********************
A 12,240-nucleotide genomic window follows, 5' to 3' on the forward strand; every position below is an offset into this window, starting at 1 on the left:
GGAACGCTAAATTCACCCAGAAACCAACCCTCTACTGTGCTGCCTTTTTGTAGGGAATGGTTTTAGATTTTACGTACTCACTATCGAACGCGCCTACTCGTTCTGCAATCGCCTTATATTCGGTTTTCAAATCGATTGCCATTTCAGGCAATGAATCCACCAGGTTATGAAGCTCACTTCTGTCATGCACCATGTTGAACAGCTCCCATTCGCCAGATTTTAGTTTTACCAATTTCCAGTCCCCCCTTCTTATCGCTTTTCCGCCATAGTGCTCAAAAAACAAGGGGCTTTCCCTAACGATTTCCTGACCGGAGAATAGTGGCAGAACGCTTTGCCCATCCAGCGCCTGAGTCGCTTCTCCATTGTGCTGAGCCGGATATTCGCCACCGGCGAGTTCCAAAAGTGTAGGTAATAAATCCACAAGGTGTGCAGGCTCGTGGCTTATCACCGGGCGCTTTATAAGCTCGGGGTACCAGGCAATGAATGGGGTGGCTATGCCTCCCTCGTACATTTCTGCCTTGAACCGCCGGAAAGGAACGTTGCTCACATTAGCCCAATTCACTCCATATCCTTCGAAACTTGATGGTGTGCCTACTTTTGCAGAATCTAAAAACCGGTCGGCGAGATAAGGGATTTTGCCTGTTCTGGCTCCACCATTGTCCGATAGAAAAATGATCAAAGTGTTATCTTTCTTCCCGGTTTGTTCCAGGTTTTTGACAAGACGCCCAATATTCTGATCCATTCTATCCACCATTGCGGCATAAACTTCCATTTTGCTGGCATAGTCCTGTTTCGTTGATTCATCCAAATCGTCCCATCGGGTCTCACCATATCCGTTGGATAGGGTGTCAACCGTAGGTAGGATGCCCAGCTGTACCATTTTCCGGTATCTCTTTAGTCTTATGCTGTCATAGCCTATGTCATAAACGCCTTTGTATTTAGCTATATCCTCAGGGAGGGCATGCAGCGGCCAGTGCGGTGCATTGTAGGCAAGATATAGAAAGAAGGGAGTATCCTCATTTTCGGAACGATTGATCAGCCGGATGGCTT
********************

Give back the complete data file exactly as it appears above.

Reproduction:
A 12,240-nucleotide genomic window follows, 5' to 3' on the forward strand; every position below is an offset into this window, starting at 1 on the left:
GGAACGCTAAATTCACCCAGAAACCAACCCTCTACTGTGCTGCCTTTTTGTAGGGAATGGTTTTAGATTTTACGTACTCACTATCGAACGCGCCTACTCGTTCTGCAATCGCCTTATATTCGGTTTTCAAATCGATTGCCATTTCAGGCAATGAATCCACCAGGTTATGAAGCTCACTTCTGTCATGCACCATGTTGAACAGCTCCCATTCGCCAGATTTTAGTTTTACCAATTTCCAGTCCCCCCTTCTTATCGCTTTTCCGCCATAGTGCTCAAAAAACAAGGGGCTTTCCCTAACGATTTCCTGACCGGAGAATAGTGGCAGAACGCTTTGCCCATCCAGCGCCTGAGTCGCTTCTCCATTGTGCTGAGCCGGATATTCGCCACCGGCGAGTTCCAAAAGTGTAGGTAATAAATCCACAAGGTGTGCAGGCTCGTGGCTTATCACCGGGCGCTTTATAAGCTCGGGGTACCAGGCAATGAATGGGGTGGCTATGCCTCCCTCGTACATTTCTGCCTTGAACCGCCGGAAAGGAACGTTGCTCACATTAGCCCAATTCACTCCATATCCTTCGAAACTTGATGGTGTGCCTACTTTTGCAGAATCTAAAAACCGGTCGGCGAGATAAGGGATTTTGCCTGTTCTGGCTCCACCATTGTCCGATAGAAAAATGATCAAAGTGTTATCTTTCTTCCCGGTTTGTTCCAGGTTTTTGACAAGACGCCCAATATTCTGATCCATTCTATCCACCATTGCGGCATAAACTTCCATTTTGCTGGCATAGTCCTGTTTCGTTGATTCATCCAAATCGTCCCATCGGGTCTCACCATATCCGTTGGATAGGGTGTCAACCGTAGGTAGGATGCCCAGCTGTACCATTTTCCGGTATCTCTTTAGTCTTATGCTGTCATAGCCTATGTCATAAACGCCTTTGTATTTAGCTATATCCTCAGGGAGGGCATGCAGCGGCCAGTGCGGTGCATTGTAGGCAAGATATAGAAAGAAGGGAGTATCCTCATTTTCGGAACGATTGATCAGCCGGATGGCTT